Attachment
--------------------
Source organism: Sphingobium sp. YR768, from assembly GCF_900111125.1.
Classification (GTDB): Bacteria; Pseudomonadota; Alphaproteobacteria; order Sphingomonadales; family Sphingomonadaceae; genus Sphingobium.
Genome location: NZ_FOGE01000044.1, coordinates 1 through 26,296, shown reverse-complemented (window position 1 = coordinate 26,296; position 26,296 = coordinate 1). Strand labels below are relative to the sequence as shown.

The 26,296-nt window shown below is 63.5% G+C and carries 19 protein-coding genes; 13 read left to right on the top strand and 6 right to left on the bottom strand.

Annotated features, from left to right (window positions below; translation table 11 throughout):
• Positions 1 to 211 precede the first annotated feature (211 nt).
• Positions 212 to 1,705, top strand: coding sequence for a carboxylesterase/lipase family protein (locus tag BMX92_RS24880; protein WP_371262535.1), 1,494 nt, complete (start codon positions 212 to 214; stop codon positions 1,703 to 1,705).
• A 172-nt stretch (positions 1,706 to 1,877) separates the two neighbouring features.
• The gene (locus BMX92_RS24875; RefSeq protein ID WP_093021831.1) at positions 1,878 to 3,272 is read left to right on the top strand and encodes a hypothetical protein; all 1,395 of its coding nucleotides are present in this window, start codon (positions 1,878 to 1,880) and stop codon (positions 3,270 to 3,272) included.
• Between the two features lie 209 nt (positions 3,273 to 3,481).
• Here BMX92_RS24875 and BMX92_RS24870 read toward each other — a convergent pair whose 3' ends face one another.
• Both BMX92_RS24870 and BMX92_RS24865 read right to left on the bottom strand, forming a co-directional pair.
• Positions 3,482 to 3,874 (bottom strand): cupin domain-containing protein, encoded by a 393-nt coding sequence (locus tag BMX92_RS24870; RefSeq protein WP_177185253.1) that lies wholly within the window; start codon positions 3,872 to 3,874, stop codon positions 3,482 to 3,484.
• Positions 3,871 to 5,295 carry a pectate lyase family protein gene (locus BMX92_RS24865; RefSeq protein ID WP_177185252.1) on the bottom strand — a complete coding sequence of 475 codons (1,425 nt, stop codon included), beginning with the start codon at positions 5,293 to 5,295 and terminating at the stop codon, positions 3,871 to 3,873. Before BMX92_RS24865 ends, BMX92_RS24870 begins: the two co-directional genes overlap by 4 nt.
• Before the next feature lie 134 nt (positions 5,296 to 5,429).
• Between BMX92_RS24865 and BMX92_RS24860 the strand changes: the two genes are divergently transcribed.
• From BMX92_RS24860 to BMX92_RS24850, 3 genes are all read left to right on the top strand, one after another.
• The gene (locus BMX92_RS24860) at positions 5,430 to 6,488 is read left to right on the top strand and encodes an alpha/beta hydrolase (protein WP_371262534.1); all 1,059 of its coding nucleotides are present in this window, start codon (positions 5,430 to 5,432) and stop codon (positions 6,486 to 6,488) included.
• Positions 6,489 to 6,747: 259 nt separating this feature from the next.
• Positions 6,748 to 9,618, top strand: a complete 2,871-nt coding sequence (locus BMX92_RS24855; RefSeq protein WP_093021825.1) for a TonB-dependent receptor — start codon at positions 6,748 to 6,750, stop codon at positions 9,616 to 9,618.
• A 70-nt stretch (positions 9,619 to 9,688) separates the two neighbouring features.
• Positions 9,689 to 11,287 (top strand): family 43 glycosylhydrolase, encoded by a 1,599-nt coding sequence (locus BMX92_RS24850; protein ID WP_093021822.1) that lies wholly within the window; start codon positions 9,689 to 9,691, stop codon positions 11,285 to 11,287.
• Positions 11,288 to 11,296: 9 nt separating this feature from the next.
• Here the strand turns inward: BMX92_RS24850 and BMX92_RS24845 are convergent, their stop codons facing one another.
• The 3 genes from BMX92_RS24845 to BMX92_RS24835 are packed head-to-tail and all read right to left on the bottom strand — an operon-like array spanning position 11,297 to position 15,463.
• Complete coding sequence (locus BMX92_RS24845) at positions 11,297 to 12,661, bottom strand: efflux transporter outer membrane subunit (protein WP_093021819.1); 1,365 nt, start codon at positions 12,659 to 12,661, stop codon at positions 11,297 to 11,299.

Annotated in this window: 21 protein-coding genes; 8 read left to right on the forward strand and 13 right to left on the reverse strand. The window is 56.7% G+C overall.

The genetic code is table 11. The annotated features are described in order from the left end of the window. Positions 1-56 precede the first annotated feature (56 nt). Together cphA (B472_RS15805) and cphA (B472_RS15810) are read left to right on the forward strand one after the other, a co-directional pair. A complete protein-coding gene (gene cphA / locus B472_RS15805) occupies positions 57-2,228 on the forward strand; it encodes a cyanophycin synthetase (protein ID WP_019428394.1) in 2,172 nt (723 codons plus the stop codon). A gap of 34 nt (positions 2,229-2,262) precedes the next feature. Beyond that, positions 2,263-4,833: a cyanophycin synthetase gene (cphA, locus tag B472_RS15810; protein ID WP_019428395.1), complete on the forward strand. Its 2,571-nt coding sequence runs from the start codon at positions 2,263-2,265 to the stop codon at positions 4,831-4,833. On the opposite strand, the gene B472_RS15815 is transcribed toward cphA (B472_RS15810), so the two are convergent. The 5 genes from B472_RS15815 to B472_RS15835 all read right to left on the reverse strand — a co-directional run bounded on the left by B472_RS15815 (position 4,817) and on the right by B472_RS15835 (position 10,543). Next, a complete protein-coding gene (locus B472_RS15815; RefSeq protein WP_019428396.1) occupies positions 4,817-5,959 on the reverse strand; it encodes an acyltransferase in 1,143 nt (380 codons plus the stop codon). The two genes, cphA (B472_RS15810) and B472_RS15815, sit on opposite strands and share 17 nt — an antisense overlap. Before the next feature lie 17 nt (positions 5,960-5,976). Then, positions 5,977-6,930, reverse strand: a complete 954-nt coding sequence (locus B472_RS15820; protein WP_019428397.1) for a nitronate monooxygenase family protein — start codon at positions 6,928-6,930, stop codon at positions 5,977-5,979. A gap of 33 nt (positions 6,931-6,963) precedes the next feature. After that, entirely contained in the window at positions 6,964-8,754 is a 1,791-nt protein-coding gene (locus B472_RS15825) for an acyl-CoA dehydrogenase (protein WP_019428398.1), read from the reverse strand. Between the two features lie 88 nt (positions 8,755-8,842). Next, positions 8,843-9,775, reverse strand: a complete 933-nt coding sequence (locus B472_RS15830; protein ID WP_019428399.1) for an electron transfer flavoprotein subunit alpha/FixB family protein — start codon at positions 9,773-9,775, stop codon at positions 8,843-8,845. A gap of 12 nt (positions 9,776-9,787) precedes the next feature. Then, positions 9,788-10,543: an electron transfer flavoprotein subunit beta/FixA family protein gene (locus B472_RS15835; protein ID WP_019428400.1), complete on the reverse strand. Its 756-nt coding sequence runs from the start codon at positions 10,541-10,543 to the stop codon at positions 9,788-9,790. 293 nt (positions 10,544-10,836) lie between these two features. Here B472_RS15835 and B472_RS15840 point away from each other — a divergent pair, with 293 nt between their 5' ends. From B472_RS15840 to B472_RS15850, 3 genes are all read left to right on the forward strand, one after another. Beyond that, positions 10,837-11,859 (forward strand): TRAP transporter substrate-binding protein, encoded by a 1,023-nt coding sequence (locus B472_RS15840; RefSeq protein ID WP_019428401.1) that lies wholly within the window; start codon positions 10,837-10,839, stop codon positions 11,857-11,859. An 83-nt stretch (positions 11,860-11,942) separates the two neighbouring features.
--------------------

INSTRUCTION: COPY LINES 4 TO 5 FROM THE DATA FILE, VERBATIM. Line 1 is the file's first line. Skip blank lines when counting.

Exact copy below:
The 26,296-nt window shown below is 63.5% G+C and carries 19 protein-coding genes; 13 read left to right on the top strand and 6 right to left on the bottom strand.

Annotated features, from left to right (window positions below; translation table 11 throughout):